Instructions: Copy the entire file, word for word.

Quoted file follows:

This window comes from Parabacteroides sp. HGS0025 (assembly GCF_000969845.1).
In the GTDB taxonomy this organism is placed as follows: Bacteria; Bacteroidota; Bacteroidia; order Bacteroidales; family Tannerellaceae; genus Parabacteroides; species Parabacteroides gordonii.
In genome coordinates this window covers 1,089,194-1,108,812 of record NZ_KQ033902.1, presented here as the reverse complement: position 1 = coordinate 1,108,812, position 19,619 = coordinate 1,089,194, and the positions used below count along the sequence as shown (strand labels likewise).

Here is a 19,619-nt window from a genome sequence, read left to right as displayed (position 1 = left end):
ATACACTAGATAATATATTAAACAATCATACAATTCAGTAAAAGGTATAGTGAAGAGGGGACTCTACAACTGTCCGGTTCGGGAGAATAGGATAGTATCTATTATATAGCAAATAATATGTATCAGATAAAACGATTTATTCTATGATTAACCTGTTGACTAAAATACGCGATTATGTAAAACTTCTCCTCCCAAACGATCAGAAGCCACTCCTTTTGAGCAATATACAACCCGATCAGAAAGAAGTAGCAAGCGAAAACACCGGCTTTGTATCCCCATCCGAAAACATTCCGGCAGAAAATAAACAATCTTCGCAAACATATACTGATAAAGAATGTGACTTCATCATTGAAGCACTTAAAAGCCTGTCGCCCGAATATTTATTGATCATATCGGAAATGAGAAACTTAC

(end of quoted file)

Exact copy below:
This window comes from Parabacteroides sp. HGS0025 (assembly GCF_000969845.1).
In the GTDB taxonomy this organism is placed as follows: Bacteria; Bacteroidota; Bacteroidia; order Bacteroidales; family Tannerellaceae; genus Parabacteroides; species Parabacteroides gordonii.
In genome coordinates this window covers 1,089,194-1,108,812 of record NZ_KQ033902.1, presented here as the reverse complement: position 1 = coordinate 1,108,812, position 19,619 = coordinate 1,089,194, and the positions used below count along the sequence as shown (strand labels likewise).

Here is a 19,619-nt window from a genome sequence, read left to right as displayed (position 1 = left end):
ATACACTAGATAATATATTAAACAATCATACAATTCAGTAAAAGGTATAGTGAAGAGGGGACTCTACAACTGTCCGGTTCGGGAGAATAGGATAGTATCTATTATATAGCAAATAATATGTATCAGATAAAACGATTTATTCTATGATTAACCTGTTGACTAAAATACGCGATTATGTAAAACTTCTCCTCCCAAACGATCAGAAGCCACTCCTTTTGAGCAATATACAACCCGATCAGAAAGAAGTAGCAAGCGAAAACACCGGCTTTGTATCCCCATCCGAAAACATTCCGGCAGAAAATAAACAATCTTCGCAAACATATACTGATAAAGAATGTGACTTCATCATTGAAGCACTTAAAAGCCTGTCGCCCGAATATTTATTGATCATATCGGAAATGAGAAACTTAC